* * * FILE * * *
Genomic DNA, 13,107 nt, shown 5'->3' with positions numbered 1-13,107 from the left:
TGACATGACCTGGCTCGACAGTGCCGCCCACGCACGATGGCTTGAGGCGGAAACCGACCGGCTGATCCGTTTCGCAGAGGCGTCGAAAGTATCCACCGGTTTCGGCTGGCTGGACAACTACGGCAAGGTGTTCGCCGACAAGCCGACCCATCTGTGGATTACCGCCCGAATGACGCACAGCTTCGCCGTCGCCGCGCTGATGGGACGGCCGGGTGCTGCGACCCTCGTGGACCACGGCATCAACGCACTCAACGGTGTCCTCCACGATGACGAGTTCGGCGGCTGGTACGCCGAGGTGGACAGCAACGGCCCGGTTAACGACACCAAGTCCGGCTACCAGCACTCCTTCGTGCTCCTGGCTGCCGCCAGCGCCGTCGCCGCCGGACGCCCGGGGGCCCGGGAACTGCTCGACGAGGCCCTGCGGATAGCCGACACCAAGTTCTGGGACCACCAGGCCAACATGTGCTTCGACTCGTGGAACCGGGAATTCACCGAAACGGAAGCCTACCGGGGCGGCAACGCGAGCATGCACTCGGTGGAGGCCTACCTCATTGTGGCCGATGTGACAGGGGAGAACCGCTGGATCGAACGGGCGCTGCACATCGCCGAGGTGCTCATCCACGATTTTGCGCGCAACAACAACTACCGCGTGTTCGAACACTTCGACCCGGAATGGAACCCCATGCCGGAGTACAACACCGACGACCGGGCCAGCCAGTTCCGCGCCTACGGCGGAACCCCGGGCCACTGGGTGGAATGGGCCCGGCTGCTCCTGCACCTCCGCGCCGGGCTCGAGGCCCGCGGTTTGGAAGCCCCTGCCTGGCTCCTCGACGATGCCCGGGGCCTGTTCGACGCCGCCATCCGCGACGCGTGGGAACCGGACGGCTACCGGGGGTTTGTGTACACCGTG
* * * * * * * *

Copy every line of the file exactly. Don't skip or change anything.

Genomic DNA, 13,107 nt, shown 5'->3' with positions numbered 1-13,107 from the left:
TGACATGACCTGGCTCGACAGTGCCGCCCACGCACGATGGCTTGAGGCGGAAACCGACCGGCTGATCCGTTTCGCAGAGGCGTCGAAAGTATCCACCGGTTTCGGCTGGCTGGACAACTACGGCAAGGTGTTCGCCGACAAGCCGACCCATCTGTGGATTACCGCCCGAATGACGCACAGCTTCGCCGTCGCCGCGCTGATGGGACGGCCGGGTGCTGCGACCCTCGTGGACCACGGCATCAACGCACTCAACGGTGTCCTCCACGATGACGAGTTCGGCGGCTGGTACGCCGAGGTGGACAGCAACGGCCCGGTTAACGACACCAAGTCCGGCTACCAGCACTCCTTCGTGCTCCTGGCTGCCGCCAGCGCCGTCGCCGCCGGACGCCCGGGGGCCCGGGAACTGCTCGACGAGGCCCTGCGGATAGCCGACACCAAGTTCTGGGACCACCAGGCCAACATGTGCTTCGACTCGTGGAACCGGGAATTCACCGAAACGGAAGCCTACCGGGGCGGCAACGCGAGCATGCACTCGGTGGAGGCCTACCTCATTGTGGCCGATGTGACAGGGGAGAACCGCTGGATCGAACGGGCGCTGCACATCGCCGAGGTGCTCATCCACGATTTTGCGCGCAACAACAACTACCGCGTGTTCGAACACTTCGACCCGGAATGGAACCCCATGCCGGAGTACAACACCGACGACCGGGCCAGCCAGTTCCGCGCCTACGGCGGAACCCCGGGCCACTGGGTGGAATGGGCCCGGCTGCTCCTGCACCTCCGCGCCGGGCTCGAGGCCCGCGGTTTGGAAGCCCCTGCCTGGCTCCTCGACGATGCCCGGGGCCTGTTCGACGCCGCCATCCGCGACGCGTGGGAACCGGACGGCTACCGGGGGTTTGTGTACACCGTG